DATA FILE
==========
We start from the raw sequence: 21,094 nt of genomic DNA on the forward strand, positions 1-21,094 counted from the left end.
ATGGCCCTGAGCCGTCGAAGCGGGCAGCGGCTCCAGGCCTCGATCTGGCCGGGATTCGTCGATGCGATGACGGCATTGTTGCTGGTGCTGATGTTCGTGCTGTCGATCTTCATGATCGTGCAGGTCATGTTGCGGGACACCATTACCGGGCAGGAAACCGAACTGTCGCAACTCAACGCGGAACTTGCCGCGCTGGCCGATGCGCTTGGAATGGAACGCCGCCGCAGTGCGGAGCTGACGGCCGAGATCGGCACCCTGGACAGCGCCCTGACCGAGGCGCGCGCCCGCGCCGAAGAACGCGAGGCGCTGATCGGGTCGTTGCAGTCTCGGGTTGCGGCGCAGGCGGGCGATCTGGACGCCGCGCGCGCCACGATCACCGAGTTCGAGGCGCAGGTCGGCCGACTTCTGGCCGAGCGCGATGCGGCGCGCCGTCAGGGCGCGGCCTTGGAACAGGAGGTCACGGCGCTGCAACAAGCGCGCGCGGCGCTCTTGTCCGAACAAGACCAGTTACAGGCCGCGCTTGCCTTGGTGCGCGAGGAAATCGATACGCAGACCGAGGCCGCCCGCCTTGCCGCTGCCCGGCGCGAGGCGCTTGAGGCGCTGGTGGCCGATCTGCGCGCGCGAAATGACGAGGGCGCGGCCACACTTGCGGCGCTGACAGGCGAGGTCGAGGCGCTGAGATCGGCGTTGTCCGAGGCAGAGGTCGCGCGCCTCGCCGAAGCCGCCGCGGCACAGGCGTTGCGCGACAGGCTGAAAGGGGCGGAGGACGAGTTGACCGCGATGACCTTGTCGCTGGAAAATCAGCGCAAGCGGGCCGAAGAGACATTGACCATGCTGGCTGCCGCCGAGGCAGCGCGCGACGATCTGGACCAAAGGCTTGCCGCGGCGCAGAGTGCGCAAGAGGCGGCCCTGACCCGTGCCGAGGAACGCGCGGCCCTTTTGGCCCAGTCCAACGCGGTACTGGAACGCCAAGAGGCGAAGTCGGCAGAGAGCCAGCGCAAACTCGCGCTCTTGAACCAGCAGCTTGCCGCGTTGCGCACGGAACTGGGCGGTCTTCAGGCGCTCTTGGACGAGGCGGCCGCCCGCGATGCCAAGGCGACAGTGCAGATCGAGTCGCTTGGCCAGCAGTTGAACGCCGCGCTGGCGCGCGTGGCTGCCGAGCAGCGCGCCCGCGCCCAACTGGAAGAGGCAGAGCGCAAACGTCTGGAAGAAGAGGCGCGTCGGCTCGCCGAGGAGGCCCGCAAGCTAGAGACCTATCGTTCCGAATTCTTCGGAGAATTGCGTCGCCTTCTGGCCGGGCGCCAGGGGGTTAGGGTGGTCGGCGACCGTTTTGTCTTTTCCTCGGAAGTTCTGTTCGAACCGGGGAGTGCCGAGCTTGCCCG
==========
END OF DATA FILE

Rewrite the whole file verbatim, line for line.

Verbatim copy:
We start from the raw sequence: 21,094 nt of genomic DNA on the forward strand, positions 1-21,094 counted from the left end.
ATGGCCCTGAGCCGTCGAAGCGGGCAGCGGCTCCAGGCCTCGATCTGGCCGGGATTCGTCGATGCGATGACGGCATTGTTGCTGGTGCTGATGTTCGTGCTGTCGATCTTCATGATCGTGCAGGTCATGTTGCGGGACACCATTACCGGGCAGGAAACCGAACTGTCGCAACTCAACGCGGAACTTGCCGCGCTGGCCGATGCGCTTGGAATGGAACGCCGCCGCAGTGCGGAGCTGACGGCCGAGATCGGCACCCTGGACAGCGCCCTGACCGAGGCGCGCGCCCGCGCCGAAGAACGCGAGGCGCTGATCGGGTCGTTGCAGTCTCGGGTTGCGGCGCAGGCGGGCGATCTGGACGCCGCGCGCGCCACGATCACCGAGTTCGAGGCGCAGGTCGGCCGACTTCTGGCCGAGCGCGATGCGGCGCGCCGTCAGGGCGCGGCCTTGGAACAGGAGGTCACGGCGCTGCAACAAGCGCGCGCGGCGCTCTTGTCCGAACAAGACCAGTTACAGGCCGCGCTTGCCTTGGTGCGCGAGGAAATCGATACGCAGACCGAGGCCGCCCGCCTTGCCGCTGCCCGGCGCGAGGCGCTTGAGGCGCTGGTGGCCGATCTGCGCGCGCGAAATGACGAGGGCGCGGCCACACTTGCGGCGCTGACAGGCGAGGTCGAGGCGCTGAGATCGGCGTTGTCCGAGGCAGAGGTCGCGCGCCTCGCCGAAGCCGCCGCGGCACAGGCGTTGCGCGACAGGCTGAAAGGGGCGGAGGACGAGTTGACCGCGATGACCTTGTCGCTGGAAAATCAGCGCAAGCGGGCCGAAGAGACATTGACCATGCTGGCTGCCGCCGAGGCAGCGCGCGACGATCTGGACCAAAGGCTTGCCGCGGCGCAGAGTGCGCAAGAGGCGGCCCTGACCCGTGCCGAGGAACGCGCGGCCCTTTTGGCCCAGTCCAACGCGGTACTGGAACGCCAAGAGGCGAAGTCGGCAGAGAGCCAGCGCAAACTCGCGCTCTTGAACCAGCAGCTTGCCGCGTTGCGCACGGAACTGGGCGGTCTTCAGGCGCTCTTGGACGAGGCGGCCGCCCGCGATGCCAAGGCGACAGTGCAGATCGAGTCGCTTGGCCAGCAGTTGAACGCCGCGCTGGCGCGCGTGGCTGCCGAGCAGCGCGCCCGCGCCCAACTGGAAGAGGCAGAGCGCAAACGTCTGGAAGAAGAGGCGCGTCGGCTCGCCGAGGAGGCCCGCAAGCTAGAGACCTATCGTTCCGAATTCTTCGGAGAATTGCGTCGCCTTCTGGCCGGGCGCCAGGGGGTTAGGGTGGTCGGCGACCGTTTTGTCTTTTCCTCGGAAGTTCTGTTCGAACCGGGGAGTGCCGAGCTTGCCCG